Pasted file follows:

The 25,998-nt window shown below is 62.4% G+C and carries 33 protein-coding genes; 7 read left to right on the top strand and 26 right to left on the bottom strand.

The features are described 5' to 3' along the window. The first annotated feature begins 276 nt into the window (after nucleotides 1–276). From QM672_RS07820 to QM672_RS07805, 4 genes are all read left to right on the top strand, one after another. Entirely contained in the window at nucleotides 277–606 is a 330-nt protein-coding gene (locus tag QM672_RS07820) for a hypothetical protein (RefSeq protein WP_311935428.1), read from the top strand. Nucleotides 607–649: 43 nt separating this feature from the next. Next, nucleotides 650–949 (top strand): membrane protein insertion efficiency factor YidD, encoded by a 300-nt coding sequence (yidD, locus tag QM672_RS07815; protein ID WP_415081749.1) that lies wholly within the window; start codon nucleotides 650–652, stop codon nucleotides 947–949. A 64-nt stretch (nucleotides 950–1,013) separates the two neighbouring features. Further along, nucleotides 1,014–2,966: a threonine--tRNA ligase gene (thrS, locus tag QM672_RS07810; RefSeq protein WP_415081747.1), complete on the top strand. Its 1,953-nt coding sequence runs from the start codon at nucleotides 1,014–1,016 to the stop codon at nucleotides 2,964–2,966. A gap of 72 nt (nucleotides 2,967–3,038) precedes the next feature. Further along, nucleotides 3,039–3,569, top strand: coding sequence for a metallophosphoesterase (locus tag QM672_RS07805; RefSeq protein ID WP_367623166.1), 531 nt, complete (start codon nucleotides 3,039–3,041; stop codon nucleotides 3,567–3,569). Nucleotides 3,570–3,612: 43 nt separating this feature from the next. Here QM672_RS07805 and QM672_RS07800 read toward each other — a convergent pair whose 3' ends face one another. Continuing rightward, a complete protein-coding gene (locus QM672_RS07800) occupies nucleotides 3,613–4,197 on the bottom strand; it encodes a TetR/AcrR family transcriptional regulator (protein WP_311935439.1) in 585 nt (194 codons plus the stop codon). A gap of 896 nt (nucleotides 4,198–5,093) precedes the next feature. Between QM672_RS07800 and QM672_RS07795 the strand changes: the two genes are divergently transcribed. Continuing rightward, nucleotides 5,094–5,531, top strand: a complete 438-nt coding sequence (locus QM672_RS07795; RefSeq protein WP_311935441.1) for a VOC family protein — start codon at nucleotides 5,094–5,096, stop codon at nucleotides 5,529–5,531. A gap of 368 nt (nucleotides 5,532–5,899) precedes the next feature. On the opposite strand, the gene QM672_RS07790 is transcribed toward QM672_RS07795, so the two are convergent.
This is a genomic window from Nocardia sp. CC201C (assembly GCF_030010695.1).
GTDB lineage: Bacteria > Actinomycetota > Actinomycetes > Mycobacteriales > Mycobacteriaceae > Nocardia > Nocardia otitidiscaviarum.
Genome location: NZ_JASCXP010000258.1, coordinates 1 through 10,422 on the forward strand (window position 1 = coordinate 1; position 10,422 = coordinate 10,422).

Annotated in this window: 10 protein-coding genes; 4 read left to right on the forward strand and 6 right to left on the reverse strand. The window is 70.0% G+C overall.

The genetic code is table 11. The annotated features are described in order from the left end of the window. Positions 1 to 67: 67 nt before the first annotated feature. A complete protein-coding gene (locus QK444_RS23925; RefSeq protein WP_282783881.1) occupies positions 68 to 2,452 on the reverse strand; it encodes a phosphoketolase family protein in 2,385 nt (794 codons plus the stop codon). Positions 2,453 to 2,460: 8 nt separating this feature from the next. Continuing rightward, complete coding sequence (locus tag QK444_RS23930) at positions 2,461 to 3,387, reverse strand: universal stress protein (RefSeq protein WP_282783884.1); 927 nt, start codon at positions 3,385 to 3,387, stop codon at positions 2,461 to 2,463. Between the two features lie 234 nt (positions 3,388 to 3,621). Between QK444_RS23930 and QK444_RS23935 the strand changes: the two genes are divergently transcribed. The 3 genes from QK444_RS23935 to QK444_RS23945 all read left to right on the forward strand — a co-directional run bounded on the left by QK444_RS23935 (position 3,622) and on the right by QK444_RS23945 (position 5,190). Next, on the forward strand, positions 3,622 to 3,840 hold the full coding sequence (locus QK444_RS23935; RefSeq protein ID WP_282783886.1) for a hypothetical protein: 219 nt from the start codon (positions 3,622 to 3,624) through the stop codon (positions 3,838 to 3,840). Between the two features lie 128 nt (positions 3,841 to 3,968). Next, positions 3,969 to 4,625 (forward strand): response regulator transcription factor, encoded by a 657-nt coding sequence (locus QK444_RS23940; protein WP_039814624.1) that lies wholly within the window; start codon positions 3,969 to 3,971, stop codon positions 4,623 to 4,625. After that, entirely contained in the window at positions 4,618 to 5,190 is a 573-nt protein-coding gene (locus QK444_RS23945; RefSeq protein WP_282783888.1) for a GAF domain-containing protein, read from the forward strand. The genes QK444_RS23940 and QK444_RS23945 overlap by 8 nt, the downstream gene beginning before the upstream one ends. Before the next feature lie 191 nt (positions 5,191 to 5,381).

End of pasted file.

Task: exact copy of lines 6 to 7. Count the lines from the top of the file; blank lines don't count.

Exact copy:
Annotated in this window: 10 protein-coding genes; 4 read left to right on the forward strand and 6 right to left on the reverse strand. The window is 70.0% G+C overall.

The genetic code is table 11. The annotated features are described in order from the left end of the window. Positions 1 to 67: 67 nt before the first annotated feature. A complete protein-coding gene (locus QK444_RS23925; RefSeq protein WP_282783881.1) occupies positions 68 to 2,452 on the reverse strand; it encodes a phosphoketolase family protein in 2,385 nt (794 codons plus the stop codon). Positions 2,453 to 2,460: 8 nt separating this feature from the next. Continuing rightward, complete coding sequence (locus tag QK444_RS23930) at positions 2,461 to 3,387, reverse strand: universal stress protein (RefSeq protein WP_282783884.1); 927 nt, start codon at positions 3,385 to 3,387, stop codon at positions 2,461 to 2,463. Between the two features lie 234 nt (positions 3,388 to 3,621). Between QK444_RS23930 and QK444_RS23935 the strand changes: the two genes are divergently transcribed. The 3 genes from QK444_RS23935 to QK444_RS23945 all read left to right on the forward strand — a co-directional run bounded on the left by QK444_RS23935 (position 3,622) and on the right by QK444_RS23945 (position 5,190). Next, on the forward strand, positions 3,622 to 3,840 hold the full coding sequence (locus QK444_RS23935; RefSeq protein ID WP_282783886.1) for a hypothetical protein: 219 nt from the start codon (positions 3,622 to 3,624) through the stop codon (positions 3,838 to 3,840). Between the two features lie 128 nt (positions 3,841 to 3,968). Next, positions 3,969 to 4,625 (forward strand): response regulator transcription factor, encoded by a 657-nt coding sequence (locus QK444_RS23940; protein WP_039814624.1) that lies wholly within the window; start codon positions 3,969 to 3,971, stop codon positions 4,623 to 4,625. After that, entirely contained in the window at positions 4,618 to 5,190 is a 573-nt protein-coding gene (locus QK444_RS23945; RefSeq protein WP_282783888.1) for a GAF domain-containing protein, read from the forward strand. The genes QK444_RS23940 and QK444_RS23945 overlap by 8 nt, the downstream gene beginning before the upstream one ends. Before the next feature lie 191 nt (positions 5,191 to 5,381).